Tuesday, June 18, 2013

Week 3, June 18 2013, Panther Hollow Watershed Walk

Summer Session, Week 3
Tuesday, June 18, 2013

Today, we explored an urban watershed near the Carnegie Museum of Natural History.

Our guide for the watershed tour was Krissy Hopkins, a Pitt PhD student who studies green infrastructure, hydrologic function, and holistic accounting of green infrastructure costs and benefits. Before we departed for the watershed walk, she gave us a brief overview of her work at Pitt, as well as explaining how to take certain measurements, and why they are important.

Our equipment included water testing bottles, a meter stick a stop watch, and a Garmin GPSmap 62s, as well as trash bags and gloves in anticipation of picking up trash we would find along the way.

Weather conditions were rainy, which was actually a stroke of luck, as the rainwater-fed streams that empty into Panther Hollow Lake were flowing, and all streams had increased water flow. As we made our way off the paved roads and sidewalks of Oakland and into Panther Hollow valley, we experienced first-hand how trees mitigate the urban heat island effect; as we progressed further into the foliage, the cooler and less humid it seemed to get.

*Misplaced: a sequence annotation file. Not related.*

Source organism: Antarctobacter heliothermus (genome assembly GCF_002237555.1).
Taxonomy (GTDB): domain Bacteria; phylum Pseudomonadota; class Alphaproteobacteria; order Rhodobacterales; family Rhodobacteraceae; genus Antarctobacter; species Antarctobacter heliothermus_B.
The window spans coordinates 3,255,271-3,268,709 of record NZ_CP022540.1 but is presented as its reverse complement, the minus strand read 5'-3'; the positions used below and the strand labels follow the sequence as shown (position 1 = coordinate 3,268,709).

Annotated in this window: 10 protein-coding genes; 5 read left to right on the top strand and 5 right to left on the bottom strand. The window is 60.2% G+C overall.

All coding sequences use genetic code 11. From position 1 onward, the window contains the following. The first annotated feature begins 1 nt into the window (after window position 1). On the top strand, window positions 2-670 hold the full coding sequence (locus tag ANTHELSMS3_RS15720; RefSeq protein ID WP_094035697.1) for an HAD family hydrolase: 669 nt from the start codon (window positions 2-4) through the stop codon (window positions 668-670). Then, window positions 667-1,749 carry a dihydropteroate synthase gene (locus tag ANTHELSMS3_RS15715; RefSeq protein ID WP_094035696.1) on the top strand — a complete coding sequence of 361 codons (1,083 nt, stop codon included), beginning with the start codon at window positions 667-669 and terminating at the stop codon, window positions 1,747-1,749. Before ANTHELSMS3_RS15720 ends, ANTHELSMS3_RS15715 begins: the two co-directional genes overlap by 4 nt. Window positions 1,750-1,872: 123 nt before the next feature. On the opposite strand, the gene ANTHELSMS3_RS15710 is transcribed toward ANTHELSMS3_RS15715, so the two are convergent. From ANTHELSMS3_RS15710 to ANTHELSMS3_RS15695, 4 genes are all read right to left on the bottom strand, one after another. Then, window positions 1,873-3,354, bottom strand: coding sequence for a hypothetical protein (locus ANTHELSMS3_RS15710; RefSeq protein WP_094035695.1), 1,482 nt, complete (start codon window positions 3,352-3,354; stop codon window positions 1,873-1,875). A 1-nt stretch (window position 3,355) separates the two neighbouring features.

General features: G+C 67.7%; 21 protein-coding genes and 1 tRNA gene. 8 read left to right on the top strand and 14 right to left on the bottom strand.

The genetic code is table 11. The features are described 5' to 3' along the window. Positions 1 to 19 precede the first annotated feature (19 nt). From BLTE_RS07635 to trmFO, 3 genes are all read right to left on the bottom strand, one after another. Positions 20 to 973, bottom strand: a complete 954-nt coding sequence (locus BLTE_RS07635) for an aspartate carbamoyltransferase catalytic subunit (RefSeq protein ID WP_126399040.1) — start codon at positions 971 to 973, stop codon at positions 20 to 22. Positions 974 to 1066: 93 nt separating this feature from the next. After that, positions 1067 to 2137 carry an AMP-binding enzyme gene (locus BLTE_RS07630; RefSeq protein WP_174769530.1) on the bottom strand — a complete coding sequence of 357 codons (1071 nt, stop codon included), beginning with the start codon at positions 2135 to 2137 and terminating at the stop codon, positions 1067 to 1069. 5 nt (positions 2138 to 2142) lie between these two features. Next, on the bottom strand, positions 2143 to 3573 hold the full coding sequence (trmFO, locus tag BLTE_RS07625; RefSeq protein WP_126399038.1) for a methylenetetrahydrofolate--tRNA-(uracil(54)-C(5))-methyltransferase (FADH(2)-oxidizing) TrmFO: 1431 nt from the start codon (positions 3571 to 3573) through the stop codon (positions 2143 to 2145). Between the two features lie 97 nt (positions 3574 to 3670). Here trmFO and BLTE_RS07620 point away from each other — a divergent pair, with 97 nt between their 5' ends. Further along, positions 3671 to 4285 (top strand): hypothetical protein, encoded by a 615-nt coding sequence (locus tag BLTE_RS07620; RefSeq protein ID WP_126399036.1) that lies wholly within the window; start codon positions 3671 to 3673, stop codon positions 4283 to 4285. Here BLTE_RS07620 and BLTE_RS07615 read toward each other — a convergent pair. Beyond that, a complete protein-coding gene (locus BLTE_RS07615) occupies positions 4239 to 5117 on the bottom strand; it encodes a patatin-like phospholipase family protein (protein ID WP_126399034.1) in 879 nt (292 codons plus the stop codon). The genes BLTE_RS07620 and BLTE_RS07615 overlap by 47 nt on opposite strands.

We took two water samples at the following locations:

  1. Phipps Run stream at GPS location N 40°26'16.1" W 079°56'45.6"
  2. Panther Hollow stream at GPS location N 40°26'11.6" W 079°56'43.4"
(Position formats for both sites are hddd°mm'ss.s" , Map Datum WGS 84, Map Spheroid WGS 84)

We were able to measure average flow rate by floating a piece of leaf down the stream and calculating the time it took the leaf to travel one meter. The meter stick was also used to determine stream depth at time of sampling.

Water sample testing will be done in a future Energy-Net session, as we did not have the materials available to us this day.

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